So.. suddenly I had my team! I literally couldn't believe it. Me and Dan started to look at dates and then Dan got in touch to say that the French Government had announced that they were going to be clearing the camps completely by the 31st October. We had to act fast. Alongside clearing the camp.. Refugees were to be put on buses and taken to different places within France. Nobody yet knows where.. and the last time the camp was half cleared.. many Refugees disappeared.. so doing the trip asap was vital.
I decided to put another call out on facebook to help cover the costs of the trip and in no time the whole trip was covered with funds left over! So on Friday 7th October we all took the ferry across to France and spent the day in the Jungle. For the whole trip I wanted to document my journey somehow, and although I knew that I probably was going to be restricted in what I was able to film.. I thought the best way would be to use Instastories on Instagram and let people follow along. I've since put the clips together and added subtitles..
So.. here's what we got up to...
The trip was a huge success. We managed to work with four Deaf refugees and fit them all with hearing aids and we were able to get information about their backgrounds and journey to camp and also give them information about the upcoming evictions etc. I know that everyone involved in the trip was nervous about their part.. I worried about being able to pull the whole thing together and get everyone there, Dan and Andy (the volunteers) were worried that the Deaf guys wouldn't turn up on the day and we wouldn't be able to find them, Kerry and Louise (the Audiologists) were worried that none of them would be suitable for hearing aids and Robert and Zoe (the Interpreters) were worried that we would meet the guys and we would not be able to understand each other.. but.. everything worked out pretty much perfectly. I still can't believe it.
Since the trip we've now set up more of an official gofundme page and we have been able to donate £500 to Help Refugees and we have also been able to create a sort of 'kitty' which will be used to hopefully visit more camps across Europe and offer the same sort of support again.. and give support to any Deaf refugees that seek asylum in the UK. I guess by doing this trip we feel that we can provide some real, practical, specialist support.. and without having to wait for anyone. We're not an organisation.. there's no red tape.. we have nobody to answer to so we can just, well.. do it.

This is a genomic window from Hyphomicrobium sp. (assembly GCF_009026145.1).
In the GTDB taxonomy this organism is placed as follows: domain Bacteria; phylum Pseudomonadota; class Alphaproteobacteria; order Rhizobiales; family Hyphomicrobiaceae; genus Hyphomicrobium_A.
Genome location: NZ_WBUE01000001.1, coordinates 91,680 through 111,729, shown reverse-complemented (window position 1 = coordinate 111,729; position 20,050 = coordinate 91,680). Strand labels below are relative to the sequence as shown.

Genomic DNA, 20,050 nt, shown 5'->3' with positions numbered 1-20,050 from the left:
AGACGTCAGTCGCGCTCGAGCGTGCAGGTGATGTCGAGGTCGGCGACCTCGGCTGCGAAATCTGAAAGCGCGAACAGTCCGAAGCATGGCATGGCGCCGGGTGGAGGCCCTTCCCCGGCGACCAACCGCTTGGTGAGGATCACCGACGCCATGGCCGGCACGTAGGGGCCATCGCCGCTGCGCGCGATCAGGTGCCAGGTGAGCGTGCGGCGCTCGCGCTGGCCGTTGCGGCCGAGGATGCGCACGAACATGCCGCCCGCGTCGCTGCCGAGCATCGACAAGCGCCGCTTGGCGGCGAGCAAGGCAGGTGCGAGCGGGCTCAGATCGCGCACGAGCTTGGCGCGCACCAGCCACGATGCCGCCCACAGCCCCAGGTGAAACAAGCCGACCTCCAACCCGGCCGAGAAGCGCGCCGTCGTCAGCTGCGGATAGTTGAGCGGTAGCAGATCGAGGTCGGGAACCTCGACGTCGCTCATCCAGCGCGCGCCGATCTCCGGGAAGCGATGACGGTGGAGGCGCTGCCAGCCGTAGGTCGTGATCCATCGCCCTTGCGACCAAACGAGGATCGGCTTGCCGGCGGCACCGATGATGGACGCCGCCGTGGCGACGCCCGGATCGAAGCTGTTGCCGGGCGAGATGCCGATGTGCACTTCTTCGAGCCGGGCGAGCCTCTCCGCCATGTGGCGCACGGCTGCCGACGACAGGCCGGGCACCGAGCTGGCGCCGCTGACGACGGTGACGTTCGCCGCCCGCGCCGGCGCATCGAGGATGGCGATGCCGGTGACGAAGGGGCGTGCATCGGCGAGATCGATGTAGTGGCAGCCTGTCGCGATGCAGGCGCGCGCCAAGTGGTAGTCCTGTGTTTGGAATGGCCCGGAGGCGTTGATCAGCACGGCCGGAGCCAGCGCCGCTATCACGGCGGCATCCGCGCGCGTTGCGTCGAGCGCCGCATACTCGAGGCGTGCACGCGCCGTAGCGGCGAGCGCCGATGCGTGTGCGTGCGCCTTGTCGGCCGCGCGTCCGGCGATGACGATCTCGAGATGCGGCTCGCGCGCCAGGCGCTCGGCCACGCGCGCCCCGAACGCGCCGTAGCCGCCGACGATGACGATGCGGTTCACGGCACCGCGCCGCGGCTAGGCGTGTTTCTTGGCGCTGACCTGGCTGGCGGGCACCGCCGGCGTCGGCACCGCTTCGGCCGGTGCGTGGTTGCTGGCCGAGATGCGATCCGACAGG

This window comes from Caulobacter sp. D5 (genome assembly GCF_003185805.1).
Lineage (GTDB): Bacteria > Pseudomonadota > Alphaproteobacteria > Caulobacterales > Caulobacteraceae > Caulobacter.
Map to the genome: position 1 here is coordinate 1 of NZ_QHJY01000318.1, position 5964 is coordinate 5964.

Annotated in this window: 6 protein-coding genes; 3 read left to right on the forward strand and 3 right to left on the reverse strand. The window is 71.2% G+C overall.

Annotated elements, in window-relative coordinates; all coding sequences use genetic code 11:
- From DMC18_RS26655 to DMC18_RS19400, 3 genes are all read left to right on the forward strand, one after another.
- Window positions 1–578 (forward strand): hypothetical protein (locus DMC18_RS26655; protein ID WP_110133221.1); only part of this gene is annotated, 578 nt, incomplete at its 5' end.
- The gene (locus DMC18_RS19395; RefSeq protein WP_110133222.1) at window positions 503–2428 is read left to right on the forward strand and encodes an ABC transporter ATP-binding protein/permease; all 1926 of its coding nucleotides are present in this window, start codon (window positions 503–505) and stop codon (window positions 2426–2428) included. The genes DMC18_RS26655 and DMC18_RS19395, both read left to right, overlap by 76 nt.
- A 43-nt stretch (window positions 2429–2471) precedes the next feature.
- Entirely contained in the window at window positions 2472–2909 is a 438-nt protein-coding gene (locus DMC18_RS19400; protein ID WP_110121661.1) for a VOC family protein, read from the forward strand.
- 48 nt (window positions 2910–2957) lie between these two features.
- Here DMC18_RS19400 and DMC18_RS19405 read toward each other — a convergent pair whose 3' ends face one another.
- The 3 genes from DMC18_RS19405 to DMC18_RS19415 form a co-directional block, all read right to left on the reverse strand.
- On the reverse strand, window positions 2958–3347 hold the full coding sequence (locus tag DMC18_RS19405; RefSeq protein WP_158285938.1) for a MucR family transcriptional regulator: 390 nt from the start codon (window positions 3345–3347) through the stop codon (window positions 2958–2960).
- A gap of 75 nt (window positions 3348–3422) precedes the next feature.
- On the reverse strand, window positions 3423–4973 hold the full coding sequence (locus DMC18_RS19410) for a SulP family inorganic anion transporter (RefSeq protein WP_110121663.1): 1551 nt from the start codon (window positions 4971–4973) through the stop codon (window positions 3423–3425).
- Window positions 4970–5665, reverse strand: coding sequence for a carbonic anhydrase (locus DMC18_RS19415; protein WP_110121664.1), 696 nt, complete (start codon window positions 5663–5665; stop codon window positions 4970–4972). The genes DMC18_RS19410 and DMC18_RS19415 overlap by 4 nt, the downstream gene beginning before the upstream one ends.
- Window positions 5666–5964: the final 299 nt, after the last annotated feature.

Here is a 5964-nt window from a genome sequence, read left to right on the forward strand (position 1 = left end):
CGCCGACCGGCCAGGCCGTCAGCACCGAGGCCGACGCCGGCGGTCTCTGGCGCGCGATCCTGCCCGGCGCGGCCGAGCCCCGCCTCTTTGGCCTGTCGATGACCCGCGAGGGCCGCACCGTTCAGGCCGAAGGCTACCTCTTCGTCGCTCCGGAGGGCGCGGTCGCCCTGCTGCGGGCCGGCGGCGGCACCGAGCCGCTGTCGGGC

After the trip we had quite a few really busy weeks so I've really tried to make sure that I've given myself time to reflect. I just find the camp incredible. What both the refugees and volunteers have managed to do over there.. I have such huge admiration for each and every one of them. The resourcefulness is mind blowing.. the pulling together, the organisation, the donations of supplies, skills, time... I was just utterly blown away. One one hand it really does restore your faith in humanity. But then there is the other side. Our government.. the media.. the hate.. the lies.. the violence.. the injustice.. the appalling treatment of refugees by the French police.. the atrocious lack of help..
And it is on our doorstep. Literally on our doorstep.
This trip for me has been huge and proven that you really can make things happen if you just put your mind to it.. and being compassionate but passive is just not good enough.. we all really can do more..
You can keep up to date with any more trips on our new DEAF REFUGEES FACEBOOK PAGE
And if you'd like to donate here's our GOFUNDME page
And I just want to say a HUGE THANK YOU to everyone that donated, retweeted, shared, supported.. honestly guys.. without you this trip wouldn't have been possible.. and then one last GINORMOUS THANK YOU goes to Dan, Andy, Kerry, Louise, Zoe and Robert. I think I said on the ferry on the way back.. I'm so happy we were able to do this trip but I'm ridiculously happy that it was you guys that it was with... so thank you..
I only managed to take a few photos whilst I was there.. Dan advised me that some refugees have kinda had enough of cameras being shoved in their faces so he said it might not be too safe.. and also, showing refugees' faces could impact their asylum requests as any proof of being in a particular country could mean they have to stay there..
Here's just a couple from the day..
These were taken when we arrived at the warehouse where all the volunteers live and where all the donations are kept and organised..
We then headed for the camp and spent the afternoon in a cafe and a small wooden cabin (where the hearing tests took place) within the jungle..